Read for the RIP VII Reading Challenge.
The Tenth Gift is one of those books that happens in parallel storylines –one in the present, where someone has found something that links to the storyline in the past. In the case of this book, Julia has just been dumped by her long-time lover (who happens to be married to her best friend), and as a going away gift, he gives her a 17th century book called The Needle-Woman’s Glorie (Julia happens to love embroidery). What she quickly discovers is that this book was used as a journal by a girl named Catherine, who lived in Cornwall in the 17th century.
Julia’s from the same area of Cornwall, and she is fascinated to find that Catherine was actually kidnapped from church one Sunday by Barbary pirates, and brought as a slave to Morocco. (This is based on historical events that have been largely forgotten, even in Cornwall.)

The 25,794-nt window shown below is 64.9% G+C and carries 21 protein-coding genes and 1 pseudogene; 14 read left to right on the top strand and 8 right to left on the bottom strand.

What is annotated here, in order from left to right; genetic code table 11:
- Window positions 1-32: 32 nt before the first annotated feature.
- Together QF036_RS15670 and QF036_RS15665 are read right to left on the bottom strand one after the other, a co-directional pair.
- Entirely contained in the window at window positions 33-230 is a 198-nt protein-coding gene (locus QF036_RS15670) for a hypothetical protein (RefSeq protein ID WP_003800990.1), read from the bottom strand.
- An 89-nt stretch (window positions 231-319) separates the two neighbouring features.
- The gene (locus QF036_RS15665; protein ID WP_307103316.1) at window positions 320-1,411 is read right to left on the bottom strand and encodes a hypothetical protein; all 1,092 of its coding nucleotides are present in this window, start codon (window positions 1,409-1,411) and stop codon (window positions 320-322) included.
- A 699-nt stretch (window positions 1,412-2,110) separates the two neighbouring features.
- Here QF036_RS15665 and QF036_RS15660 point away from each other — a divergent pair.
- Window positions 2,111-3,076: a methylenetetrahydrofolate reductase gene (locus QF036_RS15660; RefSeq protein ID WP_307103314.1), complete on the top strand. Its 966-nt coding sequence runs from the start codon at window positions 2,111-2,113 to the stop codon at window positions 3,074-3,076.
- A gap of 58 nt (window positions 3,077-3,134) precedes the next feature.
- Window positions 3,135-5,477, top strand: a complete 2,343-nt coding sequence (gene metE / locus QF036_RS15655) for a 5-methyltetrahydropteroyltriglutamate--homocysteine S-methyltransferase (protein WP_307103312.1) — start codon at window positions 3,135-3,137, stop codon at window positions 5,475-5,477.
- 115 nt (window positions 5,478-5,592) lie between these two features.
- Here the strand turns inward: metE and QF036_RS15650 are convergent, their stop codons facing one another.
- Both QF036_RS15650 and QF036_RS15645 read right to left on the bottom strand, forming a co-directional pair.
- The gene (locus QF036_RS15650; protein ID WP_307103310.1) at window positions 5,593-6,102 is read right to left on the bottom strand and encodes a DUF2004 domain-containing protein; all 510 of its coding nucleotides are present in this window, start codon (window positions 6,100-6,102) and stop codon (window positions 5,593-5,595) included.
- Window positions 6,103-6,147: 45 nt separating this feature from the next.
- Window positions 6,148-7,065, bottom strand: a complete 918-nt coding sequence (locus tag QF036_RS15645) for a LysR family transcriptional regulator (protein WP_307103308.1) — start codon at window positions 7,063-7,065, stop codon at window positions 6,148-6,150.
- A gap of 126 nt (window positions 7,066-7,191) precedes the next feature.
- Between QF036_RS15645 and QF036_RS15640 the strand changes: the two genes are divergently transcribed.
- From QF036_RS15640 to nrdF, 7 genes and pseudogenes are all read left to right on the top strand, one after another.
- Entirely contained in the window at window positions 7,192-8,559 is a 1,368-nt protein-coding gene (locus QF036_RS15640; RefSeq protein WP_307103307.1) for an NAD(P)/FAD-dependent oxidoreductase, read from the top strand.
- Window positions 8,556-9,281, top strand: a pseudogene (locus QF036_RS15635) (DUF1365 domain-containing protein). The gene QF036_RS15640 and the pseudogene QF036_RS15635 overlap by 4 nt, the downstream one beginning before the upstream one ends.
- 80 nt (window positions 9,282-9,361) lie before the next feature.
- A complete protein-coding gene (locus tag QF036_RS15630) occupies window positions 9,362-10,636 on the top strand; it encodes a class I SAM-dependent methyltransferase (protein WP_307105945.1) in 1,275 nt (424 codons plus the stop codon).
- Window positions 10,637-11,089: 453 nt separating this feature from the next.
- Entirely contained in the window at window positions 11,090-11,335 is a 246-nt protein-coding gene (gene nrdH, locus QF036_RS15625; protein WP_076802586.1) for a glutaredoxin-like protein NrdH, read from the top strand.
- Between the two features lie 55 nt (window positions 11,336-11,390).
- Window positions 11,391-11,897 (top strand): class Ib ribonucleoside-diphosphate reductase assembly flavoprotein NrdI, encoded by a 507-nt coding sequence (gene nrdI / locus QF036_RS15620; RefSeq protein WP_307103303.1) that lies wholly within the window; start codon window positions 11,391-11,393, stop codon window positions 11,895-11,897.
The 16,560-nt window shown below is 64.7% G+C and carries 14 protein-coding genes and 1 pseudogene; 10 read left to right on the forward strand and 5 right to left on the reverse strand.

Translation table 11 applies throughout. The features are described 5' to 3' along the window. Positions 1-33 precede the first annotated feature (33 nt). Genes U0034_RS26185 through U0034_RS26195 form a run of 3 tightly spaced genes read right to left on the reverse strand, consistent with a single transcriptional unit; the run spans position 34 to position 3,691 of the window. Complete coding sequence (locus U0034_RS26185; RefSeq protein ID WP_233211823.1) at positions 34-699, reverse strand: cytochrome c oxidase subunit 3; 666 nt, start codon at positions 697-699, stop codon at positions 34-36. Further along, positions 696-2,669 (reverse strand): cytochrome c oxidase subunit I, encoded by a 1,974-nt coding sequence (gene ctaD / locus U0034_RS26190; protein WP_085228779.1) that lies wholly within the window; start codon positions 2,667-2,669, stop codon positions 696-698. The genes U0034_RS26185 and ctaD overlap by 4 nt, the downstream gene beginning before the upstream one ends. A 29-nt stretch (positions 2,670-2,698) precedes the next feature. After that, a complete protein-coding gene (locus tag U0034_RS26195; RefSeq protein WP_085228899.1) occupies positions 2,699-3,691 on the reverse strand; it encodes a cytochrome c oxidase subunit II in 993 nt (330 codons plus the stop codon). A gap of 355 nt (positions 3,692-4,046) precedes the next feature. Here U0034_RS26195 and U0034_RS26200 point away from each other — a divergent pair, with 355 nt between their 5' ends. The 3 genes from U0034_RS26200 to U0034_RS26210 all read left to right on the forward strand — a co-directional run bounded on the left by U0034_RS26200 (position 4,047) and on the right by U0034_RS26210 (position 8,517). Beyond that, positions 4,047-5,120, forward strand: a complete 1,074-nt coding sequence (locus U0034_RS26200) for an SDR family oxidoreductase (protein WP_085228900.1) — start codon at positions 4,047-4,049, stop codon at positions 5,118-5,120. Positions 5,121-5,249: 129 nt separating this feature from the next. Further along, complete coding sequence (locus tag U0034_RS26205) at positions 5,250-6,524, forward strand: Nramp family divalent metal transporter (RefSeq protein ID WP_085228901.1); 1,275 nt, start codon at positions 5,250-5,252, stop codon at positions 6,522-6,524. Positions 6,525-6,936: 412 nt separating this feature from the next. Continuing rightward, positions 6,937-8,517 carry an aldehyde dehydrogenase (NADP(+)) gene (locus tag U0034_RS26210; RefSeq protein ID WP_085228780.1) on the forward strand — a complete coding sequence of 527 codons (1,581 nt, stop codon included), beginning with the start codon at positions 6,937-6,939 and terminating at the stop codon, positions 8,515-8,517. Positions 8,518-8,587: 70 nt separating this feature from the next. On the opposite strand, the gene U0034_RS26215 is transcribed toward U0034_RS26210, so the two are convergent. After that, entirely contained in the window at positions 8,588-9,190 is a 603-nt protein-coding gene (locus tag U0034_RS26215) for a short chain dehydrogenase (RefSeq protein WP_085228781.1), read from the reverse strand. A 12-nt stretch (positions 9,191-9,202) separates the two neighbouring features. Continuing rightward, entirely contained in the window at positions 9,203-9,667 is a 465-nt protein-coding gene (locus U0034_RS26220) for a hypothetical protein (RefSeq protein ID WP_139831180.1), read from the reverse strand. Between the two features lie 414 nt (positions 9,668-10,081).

Julia feels almost compelled to go to Morocco, where she’s able to find more of Catherine’s story, and experience some life changing events of her own.
This is a sweet book – and there are some interesting details of Catherine’s life that are left right up to end (her story is the one to follow – Julia’s is more a story of personal discovery, so the driving factor there is what more she can find about Catherine in each place she visits). Morocco is vividly painted (I only read after I finished the book that author’s husband is Moroccan, so that suddenly made a great deal of sense), and Catherine’s story comes to a satisfying end.